This day cruelly confronts us with that dark truth.

But in Christ’s declaration of “Tetelestai!”, this day also dares to declare to us another, better truth. For what this “some times and seldom” overlap announces is that the God of all creation has come to pursue us–and he would not stop with simply taking on our nature. His intention was to become fully, completely human, and because “Death and conception in mankind is one”, today we remember that he has pursued us even unto death!

Christ’s purpose was not simply to become a perfect human being aloof and separate from the sins and sorrows and sufferings of our race. But what he begins at the Annunciation when he takes on flesh like ours, he completes in the Crucifixion when he suffers a death like ours.

For the death of agony that Jesus endures on the Cross means that no human agony is now beyond his reach. The death of shame that Christ completes this day means that no shame can now separate us from him. The accursed, ugly, horrible death he died means that God himself has absorbed our curse; God himself has exchanged our ugliness; God himself has faced the horror of death and made it his own.

“Surely he has borne our infirmities and carried our diseases…he was wounded for our transgressions, crushed for our iniquities; upon him was the punishment that made us whole, and by his bruises we are healed.”

For what was ours by nature, God took upon himself by grace. What we have deserved for our deeds, Christ has assumed out of his love. What was for us only dissolution and disaster, Jesus has made an achievement and the occasion of our reunion with God. What to us could only be the penalty for disobedience, Christ has redeemed by his perfect obedience.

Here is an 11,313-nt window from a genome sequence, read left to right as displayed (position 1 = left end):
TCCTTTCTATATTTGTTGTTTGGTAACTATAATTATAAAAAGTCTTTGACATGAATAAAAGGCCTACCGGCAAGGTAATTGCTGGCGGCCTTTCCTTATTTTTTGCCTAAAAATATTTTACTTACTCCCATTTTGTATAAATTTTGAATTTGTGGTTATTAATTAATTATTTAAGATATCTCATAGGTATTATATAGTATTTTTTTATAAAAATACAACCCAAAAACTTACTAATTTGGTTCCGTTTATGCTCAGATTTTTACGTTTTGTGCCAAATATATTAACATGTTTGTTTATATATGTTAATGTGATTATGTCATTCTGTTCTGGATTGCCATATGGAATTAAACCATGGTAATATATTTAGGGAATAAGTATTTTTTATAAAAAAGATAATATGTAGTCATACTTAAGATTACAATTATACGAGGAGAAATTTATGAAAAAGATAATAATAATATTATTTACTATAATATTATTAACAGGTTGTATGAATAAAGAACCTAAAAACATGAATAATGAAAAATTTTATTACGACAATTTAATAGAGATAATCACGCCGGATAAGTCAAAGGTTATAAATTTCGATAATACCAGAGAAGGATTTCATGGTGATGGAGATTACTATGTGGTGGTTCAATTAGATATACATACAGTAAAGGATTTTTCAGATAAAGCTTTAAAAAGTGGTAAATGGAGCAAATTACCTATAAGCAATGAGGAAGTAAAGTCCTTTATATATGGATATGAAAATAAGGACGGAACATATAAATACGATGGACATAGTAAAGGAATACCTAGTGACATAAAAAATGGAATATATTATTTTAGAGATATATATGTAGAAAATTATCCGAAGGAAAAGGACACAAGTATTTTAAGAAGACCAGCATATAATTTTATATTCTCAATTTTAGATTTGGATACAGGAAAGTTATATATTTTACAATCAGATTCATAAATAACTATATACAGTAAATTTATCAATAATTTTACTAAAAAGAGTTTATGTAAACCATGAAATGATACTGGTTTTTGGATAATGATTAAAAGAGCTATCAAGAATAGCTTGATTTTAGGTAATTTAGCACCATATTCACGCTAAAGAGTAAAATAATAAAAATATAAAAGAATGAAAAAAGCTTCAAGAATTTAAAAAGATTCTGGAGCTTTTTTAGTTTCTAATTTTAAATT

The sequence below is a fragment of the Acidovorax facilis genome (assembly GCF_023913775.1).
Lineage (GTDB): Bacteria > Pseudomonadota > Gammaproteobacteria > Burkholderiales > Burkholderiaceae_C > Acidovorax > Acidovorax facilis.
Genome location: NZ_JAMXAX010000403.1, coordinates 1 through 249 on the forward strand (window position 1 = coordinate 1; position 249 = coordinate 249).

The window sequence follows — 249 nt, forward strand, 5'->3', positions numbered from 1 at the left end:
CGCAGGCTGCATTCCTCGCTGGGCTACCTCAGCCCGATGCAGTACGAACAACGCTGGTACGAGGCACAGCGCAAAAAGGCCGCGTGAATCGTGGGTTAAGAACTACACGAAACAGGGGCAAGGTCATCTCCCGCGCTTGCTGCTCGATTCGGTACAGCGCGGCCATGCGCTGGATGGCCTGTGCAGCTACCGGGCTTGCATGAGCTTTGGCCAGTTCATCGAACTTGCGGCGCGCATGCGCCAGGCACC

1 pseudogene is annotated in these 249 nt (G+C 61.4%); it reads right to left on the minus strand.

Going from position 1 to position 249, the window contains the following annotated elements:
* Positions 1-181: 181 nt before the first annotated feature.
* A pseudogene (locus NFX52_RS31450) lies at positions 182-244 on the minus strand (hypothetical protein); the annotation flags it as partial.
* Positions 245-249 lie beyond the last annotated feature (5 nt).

“Therefore, my friends, since we have confidence to enter the sanctuary by the blood of Jesus, by the new and living way that he opened for us through the curtain (that is, through his flesh), and since we have a great high priest over the house of God, let us approach with a true heart in full assurance of faith, with our hearts sprinkled clean from an evil conscience and our bodies washed with pure water. Let us hold fast to the confession of our hope without wavering, for he who has promised is faithful.”

And let us, this Good Friday, fix our eyes upon the rough wood of the Cross and say, in unison with our crucified, living Lord, “It is accomplished. It is fulfilled. Christ has done it!”

AMEN.

1-I realize that “I have done it,” is not an accurate translation of tetelestai. However, I maintain that it is a theologically and homiletically appropriate rendering.

2-Upon the Annunciation and the Passion Falling upon One Day. 1608

Why do bad things happen to good people?

Man of Sorrows

(Christ as the Man of Sorrows about 1470 Unidentified artist, Alsatian,)

A Sermon Preached on the Third Sunday in Lent, February 28, 2016

By the Rev’d Canon Dane E. Boston, Trinity Cathedral, Columbia, South Carolina

Texts: Exodus 3:1-15; Luke 13:1-9

May I speak in the Name of God the Father, God the Son, and God the Holy Ghost. Amen.

Why do bad things happen to good people? Why do men and women we respect suffer disaster? Why do people we love get cancer? Why do floodwaters sweep away homes and lives? Why do gunmen shoot down the innocent and unsuspecting? Why do tornadoes strike without warning? Why do swindlers defraud and cheat? Why are spouses unfaithful? Why are children ungrateful? Why do drunk drivers speed through red lights? Why do bullies batter young lives to the brink of suicide? Why does depression darken the souls of so many? Why does addiction shatter the lives of others? Why do bad things happen to good people?